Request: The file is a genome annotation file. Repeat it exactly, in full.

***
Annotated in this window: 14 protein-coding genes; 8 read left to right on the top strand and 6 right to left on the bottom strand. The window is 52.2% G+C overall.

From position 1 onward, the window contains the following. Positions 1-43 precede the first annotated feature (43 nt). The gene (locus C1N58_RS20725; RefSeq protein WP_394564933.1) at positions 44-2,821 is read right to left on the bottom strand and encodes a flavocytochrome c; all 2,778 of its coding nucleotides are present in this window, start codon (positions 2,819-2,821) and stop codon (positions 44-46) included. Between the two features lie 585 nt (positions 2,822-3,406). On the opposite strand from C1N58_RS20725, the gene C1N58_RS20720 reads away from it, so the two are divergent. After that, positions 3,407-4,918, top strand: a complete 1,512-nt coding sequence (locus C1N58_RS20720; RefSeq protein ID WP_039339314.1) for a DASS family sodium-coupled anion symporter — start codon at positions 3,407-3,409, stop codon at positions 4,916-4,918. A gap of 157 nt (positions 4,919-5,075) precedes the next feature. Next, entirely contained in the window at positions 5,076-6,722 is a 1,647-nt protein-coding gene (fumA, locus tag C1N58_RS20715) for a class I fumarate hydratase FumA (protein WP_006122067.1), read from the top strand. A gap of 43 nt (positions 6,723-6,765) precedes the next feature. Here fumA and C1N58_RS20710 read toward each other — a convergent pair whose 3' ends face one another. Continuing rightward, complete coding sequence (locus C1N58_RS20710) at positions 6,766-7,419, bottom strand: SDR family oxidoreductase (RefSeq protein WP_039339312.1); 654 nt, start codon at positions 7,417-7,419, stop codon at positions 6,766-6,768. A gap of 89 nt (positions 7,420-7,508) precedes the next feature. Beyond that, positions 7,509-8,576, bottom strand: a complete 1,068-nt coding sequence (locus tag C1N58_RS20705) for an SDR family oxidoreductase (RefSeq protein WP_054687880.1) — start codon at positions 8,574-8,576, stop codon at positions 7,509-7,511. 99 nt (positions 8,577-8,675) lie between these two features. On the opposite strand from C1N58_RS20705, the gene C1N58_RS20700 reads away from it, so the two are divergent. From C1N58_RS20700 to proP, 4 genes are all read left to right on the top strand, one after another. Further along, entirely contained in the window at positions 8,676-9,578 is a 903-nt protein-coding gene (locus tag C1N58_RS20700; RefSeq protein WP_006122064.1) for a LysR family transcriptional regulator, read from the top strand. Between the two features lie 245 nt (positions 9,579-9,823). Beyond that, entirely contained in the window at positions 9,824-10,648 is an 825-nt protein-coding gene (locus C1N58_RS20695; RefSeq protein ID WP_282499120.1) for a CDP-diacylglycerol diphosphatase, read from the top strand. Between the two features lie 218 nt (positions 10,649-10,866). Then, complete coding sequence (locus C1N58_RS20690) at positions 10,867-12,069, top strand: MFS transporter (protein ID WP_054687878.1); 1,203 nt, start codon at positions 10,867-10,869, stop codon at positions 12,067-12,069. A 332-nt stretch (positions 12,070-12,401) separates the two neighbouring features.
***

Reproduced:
Annotated in this window: 14 protein-coding genes; 8 read left to right on the top strand and 6 right to left on the bottom strand. The window is 52.2% G+C overall.

From position 1 onward, the window contains the following. Positions 1-43 precede the first annotated feature (43 nt). The gene (locus C1N58_RS20725; RefSeq protein WP_394564933.1) at positions 44-2,821 is read right to left on the bottom strand and encodes a flavocytochrome c; all 2,778 of its coding nucleotides are present in this window, start codon (positions 2,819-2,821) and stop codon (positions 44-46) included. Between the two features lie 585 nt (positions 2,822-3,406). On the opposite strand from C1N58_RS20725, the gene C1N58_RS20720 reads away from it, so the two are divergent. After that, positions 3,407-4,918, top strand: a complete 1,512-nt coding sequence (locus C1N58_RS20720; RefSeq protein ID WP_039339314.1) for a DASS family sodium-coupled anion symporter — start codon at positions 3,407-3,409, stop codon at positions 4,916-4,918. A gap of 157 nt (positions 4,919-5,075) precedes the next feature. Next, entirely contained in the window at positions 5,076-6,722 is a 1,647-nt protein-coding gene (fumA, locus tag C1N58_RS20715) for a class I fumarate hydratase FumA (protein WP_006122067.1), read from the top strand. A gap of 43 nt (positions 6,723-6,765) precedes the next feature. Here fumA and C1N58_RS20710 read toward each other — a convergent pair whose 3' ends face one another. Continuing rightward, complete coding sequence (locus C1N58_RS20710) at positions 6,766-7,419, bottom strand: SDR family oxidoreductase (RefSeq protein WP_039339312.1); 654 nt, start codon at positions 7,417-7,419, stop codon at positions 6,766-6,768. A gap of 89 nt (positions 7,420-7,508) precedes the next feature. Beyond that, positions 7,509-8,576, bottom strand: a complete 1,068-nt coding sequence (locus tag C1N58_RS20705) for an SDR family oxidoreductase (RefSeq protein WP_054687880.1) — start codon at positions 8,574-8,576, stop codon at positions 7,509-7,511. 99 nt (positions 8,577-8,675) lie between these two features. On the opposite strand from C1N58_RS20705, the gene C1N58_RS20700 reads away from it, so the two are divergent. From C1N58_RS20700 to proP, 4 genes are all read left to right on the top strand, one after another. Further along, entirely contained in the window at positions 8,676-9,578 is a 903-nt protein-coding gene (locus tag C1N58_RS20700; RefSeq protein WP_006122064.1) for a LysR family transcriptional regulator, read from the top strand. Between the two features lie 245 nt (positions 9,579-9,823). Beyond that, entirely contained in the window at positions 9,824-10,648 is an 825-nt protein-coding gene (locus C1N58_RS20695; RefSeq protein ID WP_282499120.1) for a CDP-diacylglycerol diphosphatase, read from the top strand. Between the two features lie 218 nt (positions 10,649-10,866). Then, complete coding sequence (locus C1N58_RS20690) at positions 10,867-12,069, top strand: MFS transporter (protein ID WP_054687878.1); 1,203 nt, start codon at positions 10,867-10,869, stop codon at positions 12,067-12,069. A 332-nt stretch (positions 12,070-12,401) separates the two neighbouring features.